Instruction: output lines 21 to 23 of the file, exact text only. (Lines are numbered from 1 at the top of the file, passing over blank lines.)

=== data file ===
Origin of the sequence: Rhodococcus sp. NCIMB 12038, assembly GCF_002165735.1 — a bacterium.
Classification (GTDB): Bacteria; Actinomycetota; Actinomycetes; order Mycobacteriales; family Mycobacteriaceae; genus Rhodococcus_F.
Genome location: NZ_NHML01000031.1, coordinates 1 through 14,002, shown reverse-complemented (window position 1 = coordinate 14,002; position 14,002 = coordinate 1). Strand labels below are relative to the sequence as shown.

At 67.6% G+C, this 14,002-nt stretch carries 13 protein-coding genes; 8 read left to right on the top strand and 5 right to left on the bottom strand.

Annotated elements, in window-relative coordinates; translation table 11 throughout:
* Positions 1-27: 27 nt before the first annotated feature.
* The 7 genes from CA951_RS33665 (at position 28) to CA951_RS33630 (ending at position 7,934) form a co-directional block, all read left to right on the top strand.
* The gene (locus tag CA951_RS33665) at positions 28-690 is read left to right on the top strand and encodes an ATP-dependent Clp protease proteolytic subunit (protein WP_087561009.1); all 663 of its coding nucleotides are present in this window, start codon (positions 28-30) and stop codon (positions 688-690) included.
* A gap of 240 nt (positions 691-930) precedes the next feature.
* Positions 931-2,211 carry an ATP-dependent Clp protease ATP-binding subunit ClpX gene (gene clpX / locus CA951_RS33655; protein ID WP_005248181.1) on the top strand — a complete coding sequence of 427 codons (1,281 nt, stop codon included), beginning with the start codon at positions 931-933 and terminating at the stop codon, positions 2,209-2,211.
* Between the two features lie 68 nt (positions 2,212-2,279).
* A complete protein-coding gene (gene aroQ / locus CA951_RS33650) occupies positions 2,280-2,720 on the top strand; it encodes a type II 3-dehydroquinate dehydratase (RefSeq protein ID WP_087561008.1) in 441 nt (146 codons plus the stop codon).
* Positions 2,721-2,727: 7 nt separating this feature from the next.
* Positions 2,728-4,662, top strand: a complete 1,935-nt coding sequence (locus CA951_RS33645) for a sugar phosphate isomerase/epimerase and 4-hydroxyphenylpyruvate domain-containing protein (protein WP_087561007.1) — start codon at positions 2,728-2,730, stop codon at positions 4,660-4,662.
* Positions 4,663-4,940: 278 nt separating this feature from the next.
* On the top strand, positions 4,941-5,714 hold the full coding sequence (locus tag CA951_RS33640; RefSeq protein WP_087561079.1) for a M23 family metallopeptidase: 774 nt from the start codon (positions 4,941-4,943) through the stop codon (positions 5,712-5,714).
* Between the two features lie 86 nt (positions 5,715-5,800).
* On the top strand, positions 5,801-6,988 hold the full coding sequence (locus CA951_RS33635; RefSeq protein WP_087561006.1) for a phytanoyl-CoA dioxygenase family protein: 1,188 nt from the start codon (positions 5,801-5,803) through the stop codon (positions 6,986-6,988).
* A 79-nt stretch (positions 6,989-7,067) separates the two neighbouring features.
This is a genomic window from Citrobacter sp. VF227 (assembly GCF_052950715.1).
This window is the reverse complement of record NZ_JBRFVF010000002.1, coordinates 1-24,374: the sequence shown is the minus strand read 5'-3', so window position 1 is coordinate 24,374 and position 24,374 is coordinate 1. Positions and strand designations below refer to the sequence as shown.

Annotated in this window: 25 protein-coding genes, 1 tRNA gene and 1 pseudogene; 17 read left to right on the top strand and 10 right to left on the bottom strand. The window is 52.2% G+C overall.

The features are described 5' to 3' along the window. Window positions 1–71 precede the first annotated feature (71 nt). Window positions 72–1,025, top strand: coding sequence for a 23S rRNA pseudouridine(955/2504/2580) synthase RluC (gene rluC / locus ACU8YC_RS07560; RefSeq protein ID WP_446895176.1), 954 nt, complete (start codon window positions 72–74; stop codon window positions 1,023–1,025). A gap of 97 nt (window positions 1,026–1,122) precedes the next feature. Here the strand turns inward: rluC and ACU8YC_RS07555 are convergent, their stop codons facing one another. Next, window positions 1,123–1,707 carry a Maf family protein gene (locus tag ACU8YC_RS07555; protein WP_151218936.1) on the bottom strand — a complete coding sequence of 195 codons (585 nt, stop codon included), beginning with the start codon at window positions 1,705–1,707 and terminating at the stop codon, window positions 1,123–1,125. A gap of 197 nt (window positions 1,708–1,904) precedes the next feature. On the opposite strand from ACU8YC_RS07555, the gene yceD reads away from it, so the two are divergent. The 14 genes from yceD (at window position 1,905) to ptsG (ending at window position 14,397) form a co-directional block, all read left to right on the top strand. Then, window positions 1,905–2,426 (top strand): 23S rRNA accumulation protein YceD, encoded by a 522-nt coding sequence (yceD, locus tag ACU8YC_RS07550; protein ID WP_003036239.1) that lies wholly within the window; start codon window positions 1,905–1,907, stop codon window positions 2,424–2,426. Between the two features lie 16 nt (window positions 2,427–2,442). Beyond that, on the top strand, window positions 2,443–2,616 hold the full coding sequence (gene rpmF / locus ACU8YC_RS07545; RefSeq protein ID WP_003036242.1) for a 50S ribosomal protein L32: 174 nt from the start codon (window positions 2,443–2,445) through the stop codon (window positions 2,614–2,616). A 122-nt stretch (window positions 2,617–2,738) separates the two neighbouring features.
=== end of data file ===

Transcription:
This window is the reverse complement of record NZ_JBRFVF010000002.1, coordinates 1-24,374: the sequence shown is the minus strand read 5'-3', so window position 1 is coordinate 24,374 and position 24,374 is coordinate 1. Positions and strand designations below refer to the sequence as shown.

Annotated in this window: 25 protein-coding genes, 1 tRNA gene and 1 pseudogene; 17 read left to right on the top strand and 10 right to left on the bottom strand. The window is 52.2% G+C overall.

The features are described 5' to 3' along the window. Window positions 1–71 precede the first annotated feature (71 nt). Window positions 72–1,025, top strand: coding sequence for a 23S rRNA pseudouridine(955/2504/2580) synthase RluC (gene rluC / locus ACU8YC_RS07560; RefSeq protein ID WP_446895176.1), 954 nt, complete (start codon window positions 72–74; stop codon window positions 1,023–1,025). A gap of 97 nt (window positions 1,026–1,122) precedes the next feature. Here the strand turns inward: rluC and ACU8YC_RS07555 are convergent, their stop codons facing one another. Next, window positions 1,123–1,707 carry a Maf family protein gene (locus tag ACU8YC_RS07555; protein WP_151218936.1) on the bottom strand — a complete coding sequence of 195 codons (585 nt, stop codon included), beginning with the start codon at window positions 1,705–1,707 and terminating at the stop codon, window positions 1,123–1,125. A gap of 197 nt (window positions 1,708–1,904) precedes the next feature. On the opposite strand from ACU8YC_RS07555, the gene yceD reads away from it, so the two are divergent. The 14 genes from yceD (at window position 1,905) to ptsG (ending at window position 14,397) form a co-directional block, all read left to right on the top strand. Then, window positions 1,905–2,426 (top strand): 23S rRNA accumulation protein YceD, encoded by a 522-nt coding sequence (yceD, locus tag ACU8YC_RS07550; protein ID WP_003036239.1) that lies wholly within the window; start codon window positions 1,905–1,907, stop codon window positions 2,424–2,426. Between the two features lie 16 nt (window positions 2,427–2,442). Beyond that, on the top strand, window positions 2,443–2,616 hold the full coding sequence (gene rpmF / locus ACU8YC_RS07545; RefSeq protein ID WP_003036242.1) for a 50S ribosomal protein L32: 174 nt from the start codon (window positions 2,443–2,445) through the stop codon (window positions 2,614–2,616). A 122-nt stretch (window positions 2,617–2,738) separates the two neighbouring features.